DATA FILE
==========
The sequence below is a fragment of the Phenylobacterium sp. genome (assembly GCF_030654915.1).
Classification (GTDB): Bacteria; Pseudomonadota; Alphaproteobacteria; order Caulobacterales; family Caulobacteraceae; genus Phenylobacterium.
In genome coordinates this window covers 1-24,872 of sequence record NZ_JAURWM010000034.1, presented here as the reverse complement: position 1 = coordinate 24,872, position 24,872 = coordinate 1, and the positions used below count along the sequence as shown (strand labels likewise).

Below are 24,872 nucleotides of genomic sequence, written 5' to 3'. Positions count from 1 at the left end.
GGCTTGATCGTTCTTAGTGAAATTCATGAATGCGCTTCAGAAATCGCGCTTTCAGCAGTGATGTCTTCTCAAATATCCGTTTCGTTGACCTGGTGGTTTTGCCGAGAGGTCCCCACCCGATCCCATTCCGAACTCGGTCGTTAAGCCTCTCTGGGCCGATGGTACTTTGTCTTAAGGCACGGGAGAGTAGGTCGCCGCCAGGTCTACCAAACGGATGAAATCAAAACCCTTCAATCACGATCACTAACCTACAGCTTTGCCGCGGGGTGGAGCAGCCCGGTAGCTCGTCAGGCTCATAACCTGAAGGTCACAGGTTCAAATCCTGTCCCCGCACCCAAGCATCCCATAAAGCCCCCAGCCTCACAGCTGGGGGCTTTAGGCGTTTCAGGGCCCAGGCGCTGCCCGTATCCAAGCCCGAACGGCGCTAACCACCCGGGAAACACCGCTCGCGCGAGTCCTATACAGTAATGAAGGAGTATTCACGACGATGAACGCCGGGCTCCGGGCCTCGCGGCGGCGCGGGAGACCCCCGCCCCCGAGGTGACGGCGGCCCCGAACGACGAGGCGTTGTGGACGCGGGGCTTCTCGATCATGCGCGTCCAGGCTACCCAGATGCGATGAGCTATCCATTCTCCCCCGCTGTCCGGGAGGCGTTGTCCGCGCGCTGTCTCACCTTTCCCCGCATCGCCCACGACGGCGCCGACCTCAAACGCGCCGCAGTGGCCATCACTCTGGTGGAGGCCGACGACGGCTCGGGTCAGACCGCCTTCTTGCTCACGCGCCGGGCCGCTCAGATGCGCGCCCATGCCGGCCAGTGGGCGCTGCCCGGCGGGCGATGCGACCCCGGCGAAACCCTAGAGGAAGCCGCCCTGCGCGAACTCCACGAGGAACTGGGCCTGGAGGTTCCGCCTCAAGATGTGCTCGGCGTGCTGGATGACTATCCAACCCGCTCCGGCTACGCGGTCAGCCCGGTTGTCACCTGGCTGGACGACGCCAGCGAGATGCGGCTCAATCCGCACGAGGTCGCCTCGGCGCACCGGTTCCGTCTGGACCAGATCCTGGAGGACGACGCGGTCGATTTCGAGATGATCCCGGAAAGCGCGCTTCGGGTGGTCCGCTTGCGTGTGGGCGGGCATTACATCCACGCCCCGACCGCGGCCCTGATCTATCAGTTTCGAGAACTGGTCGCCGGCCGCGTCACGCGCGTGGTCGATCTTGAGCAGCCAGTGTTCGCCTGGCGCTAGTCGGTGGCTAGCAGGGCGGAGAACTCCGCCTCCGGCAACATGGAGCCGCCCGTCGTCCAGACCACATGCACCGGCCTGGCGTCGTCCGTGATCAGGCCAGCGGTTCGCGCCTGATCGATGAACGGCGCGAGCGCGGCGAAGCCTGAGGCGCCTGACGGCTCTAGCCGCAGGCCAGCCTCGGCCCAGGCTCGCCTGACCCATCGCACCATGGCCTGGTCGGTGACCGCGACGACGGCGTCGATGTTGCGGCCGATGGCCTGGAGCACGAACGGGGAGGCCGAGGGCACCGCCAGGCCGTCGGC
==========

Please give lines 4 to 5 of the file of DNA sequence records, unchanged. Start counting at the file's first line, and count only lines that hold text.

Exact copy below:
Below are 24,872 nucleotides of genomic sequence, written 5' to 3'. Positions count from 1 at the left end.
GGCTTGATCGTTCTTAGTGAAATTCATGAATGCGCTTCAGAAATCGCGCTTTCAGCAGTGATGTCTTCTCAAATATCCGTTTCGTTGACCTGGTGGTTTTGCCGAGAGGTCCCCACCCGATCCCATTCCGAACTCGGTCGTTAAGCCTCTCTGGGCCGATGGTACTTTGTCTTAAGGCACGGGAGAGTAGGTCGCCGCCAGGTCTACCAAACGGATGAAATCAAAACCCTTCAATCACGATCACTAACCTACAGCTTTGCCGCGGGGTGGAGCAGCCCGGTAGCTCGTCAGGCTCATAACCTGAAGGTCACAGGTTCAAATCCTGTCCCCGCACCCAAGCATCCCATAAAGCCCCCAGCCTCACAGCTGGGGGCTTTAGGCGTTTCAGGGCCCAGGCGCTGCCCGTATCCAAGCCCGAACGGCGCTAACCACCCGGGAAACACCGCTCGCGCGAGTCCTATACAGTAATGAAGGAGTATTCACGACGATGAACGCCGGGCTCCGGGCCTCGCGGCGGCGCGGGAGACCCCCGCCCCCGAGGTGACGGCGGCCCCGAACGACGAGGCGTTGTGGACGCGGGGCTTCTCGATCATGCGCGTCCAGGCTACCCAGATGCGATGAGCTATCCATTCTCCCCCGCTGTCCGGGAGGCGTTGTCCGCGCGCTGTCTCACCTTTCCCCGCATCGCCCACGACGGCGCCGACCTCAAACGCGCCGCAGTGGCCATCACTCTGGTGGAGGCCGACGACGGCTCGGGTCAGACCGCCTTCTTGCTCACGCGCCGGGCCGCTCAGATGCGCGCCCATGCCGGCCAGTGGGCGCTGCCCGGCGGGCGATGCGACCCCGGCGAAACCCTAGAGGAAGCCGCCCTGCGCGAACTCCACGAGGAACTGGGCCTGGAGGTTCCGCCTCAAGATGTGCTCGGCGTGCTGGATGACTATCCAACCCGCTCCGGCTACGCGGTCAGCCCGGTTGTCACCTGGCTGGACGACGCCAGCGAGATGCGGCTCAATCCGCACGAGGTCGCCTCGGCGCACCGGTTCCGTCTGGACCAGATCCTGGAGGACGACGCGGTCGATTTCGAGATGATCCCGGAAAGCGCGCTTCGGGTGGTCCGCTTGCGTGTGGGCGGGCATTACATCCACGCCCCGACCGCGGCCCTGATCTATCAGTTTCGAGAACTGGTCGCCGGCCGCGTCACGCGCGTGGTCGATCTTGAGCAGCCAGTGTTCGCCTGGCGCTAGTCGGTGGCTAGCAGGGCGGAGAACTCCGCCTCCGGCAACATGGAGCCGCCCGTCGTCCAGACCACATGCACCGGCCTGGCGTCGTCCGTGATCAGGCCAGCGGTTCGCGCCTGATCGATGAACGGCGCGAGCGCGGCGAAGCCTGAGGCGCCTGACGGCTCTAGCCGCAGGCCAGCCTCGGCCCAGGCTCGCCTGACCCATCGCACCATGGCCTGGTCGGTGACCGCGACGACGGCGTCGATGTTGCGGCCGATGGCCTGGAGCACGAACGGGGAGGCCGAGGGCACCGCCAGGCCGTCGGC